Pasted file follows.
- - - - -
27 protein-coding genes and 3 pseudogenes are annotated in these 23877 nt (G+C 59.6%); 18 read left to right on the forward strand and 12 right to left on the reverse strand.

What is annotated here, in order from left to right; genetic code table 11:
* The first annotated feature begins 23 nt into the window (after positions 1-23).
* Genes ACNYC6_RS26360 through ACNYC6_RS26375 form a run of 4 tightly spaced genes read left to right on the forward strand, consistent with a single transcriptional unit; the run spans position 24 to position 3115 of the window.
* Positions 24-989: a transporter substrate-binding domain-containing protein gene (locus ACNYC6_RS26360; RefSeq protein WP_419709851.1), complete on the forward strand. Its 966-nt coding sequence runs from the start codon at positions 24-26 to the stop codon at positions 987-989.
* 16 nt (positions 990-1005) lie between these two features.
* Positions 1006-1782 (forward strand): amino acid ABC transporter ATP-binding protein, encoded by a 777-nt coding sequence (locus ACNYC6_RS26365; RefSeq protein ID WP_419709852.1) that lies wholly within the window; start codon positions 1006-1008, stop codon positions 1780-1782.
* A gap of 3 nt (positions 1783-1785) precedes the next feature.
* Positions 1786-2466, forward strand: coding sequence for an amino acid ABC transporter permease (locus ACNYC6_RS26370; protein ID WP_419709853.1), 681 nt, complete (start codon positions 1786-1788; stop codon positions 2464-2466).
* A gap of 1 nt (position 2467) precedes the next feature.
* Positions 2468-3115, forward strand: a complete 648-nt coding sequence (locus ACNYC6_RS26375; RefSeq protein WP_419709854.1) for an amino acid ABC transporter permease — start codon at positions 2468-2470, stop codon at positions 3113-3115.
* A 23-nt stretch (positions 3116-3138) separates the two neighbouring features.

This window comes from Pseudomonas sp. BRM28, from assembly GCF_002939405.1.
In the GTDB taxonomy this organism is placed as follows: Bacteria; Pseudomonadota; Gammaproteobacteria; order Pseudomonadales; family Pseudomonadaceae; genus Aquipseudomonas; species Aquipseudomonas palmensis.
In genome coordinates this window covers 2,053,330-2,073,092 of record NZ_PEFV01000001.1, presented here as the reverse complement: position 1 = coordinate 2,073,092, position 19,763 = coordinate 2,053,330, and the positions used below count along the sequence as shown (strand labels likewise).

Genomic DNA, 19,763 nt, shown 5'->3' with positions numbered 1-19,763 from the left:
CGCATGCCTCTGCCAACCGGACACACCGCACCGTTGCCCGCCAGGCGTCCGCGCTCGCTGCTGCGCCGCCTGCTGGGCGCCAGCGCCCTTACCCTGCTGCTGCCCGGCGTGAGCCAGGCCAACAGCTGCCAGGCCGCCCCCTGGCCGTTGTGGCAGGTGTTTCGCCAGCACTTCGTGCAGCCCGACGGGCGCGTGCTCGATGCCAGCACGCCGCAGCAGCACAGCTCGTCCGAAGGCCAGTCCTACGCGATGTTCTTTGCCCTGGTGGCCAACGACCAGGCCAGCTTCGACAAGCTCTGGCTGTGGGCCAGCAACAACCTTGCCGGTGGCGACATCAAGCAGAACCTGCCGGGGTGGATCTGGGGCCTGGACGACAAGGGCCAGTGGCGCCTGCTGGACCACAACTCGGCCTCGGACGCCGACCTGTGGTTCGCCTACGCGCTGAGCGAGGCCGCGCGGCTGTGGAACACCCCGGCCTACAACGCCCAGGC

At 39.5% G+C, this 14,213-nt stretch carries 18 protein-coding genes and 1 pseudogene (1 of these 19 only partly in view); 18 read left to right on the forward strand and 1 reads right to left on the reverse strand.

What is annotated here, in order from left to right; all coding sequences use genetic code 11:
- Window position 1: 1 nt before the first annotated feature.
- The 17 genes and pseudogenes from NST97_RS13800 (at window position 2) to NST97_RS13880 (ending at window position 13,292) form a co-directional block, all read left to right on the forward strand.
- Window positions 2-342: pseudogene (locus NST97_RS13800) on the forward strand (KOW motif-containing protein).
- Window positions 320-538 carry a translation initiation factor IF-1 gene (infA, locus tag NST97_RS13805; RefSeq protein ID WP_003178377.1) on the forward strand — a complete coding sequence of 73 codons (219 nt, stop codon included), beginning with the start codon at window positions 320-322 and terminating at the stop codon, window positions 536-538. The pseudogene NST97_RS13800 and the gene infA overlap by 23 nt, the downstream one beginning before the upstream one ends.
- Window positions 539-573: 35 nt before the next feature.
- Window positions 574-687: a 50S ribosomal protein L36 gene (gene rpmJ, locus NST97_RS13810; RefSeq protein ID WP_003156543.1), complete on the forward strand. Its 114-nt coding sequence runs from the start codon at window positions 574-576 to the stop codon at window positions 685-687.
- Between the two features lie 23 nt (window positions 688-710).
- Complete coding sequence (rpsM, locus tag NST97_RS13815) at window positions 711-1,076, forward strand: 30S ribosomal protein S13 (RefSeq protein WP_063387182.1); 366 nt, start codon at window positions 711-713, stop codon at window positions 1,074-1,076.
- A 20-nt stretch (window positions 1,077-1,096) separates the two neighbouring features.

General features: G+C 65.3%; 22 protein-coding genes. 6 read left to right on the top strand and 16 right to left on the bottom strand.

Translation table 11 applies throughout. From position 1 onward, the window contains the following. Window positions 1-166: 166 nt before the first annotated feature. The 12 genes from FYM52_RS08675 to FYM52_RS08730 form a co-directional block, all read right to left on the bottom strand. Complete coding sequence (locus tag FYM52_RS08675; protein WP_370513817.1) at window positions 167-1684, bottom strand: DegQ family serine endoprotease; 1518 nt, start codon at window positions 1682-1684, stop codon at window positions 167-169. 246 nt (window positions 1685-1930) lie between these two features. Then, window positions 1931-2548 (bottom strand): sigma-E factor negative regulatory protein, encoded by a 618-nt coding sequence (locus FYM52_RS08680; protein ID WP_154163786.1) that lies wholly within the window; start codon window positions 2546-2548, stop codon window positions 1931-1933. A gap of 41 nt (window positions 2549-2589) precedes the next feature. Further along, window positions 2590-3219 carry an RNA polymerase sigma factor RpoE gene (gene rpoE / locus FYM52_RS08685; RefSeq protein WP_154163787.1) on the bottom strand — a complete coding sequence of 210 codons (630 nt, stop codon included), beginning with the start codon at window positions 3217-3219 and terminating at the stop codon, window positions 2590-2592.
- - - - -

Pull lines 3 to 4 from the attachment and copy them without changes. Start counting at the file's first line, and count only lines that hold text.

* The first annotated feature begins 23 nt into the window (after positions 1-23).
* Genes ACNYC6_RS26360 through ACNYC6_RS26375 form a run of 4 tightly spaced genes read left to right on the forward strand, consistent with a single transcriptional unit; the run spans position 24 to position 3115 of the window.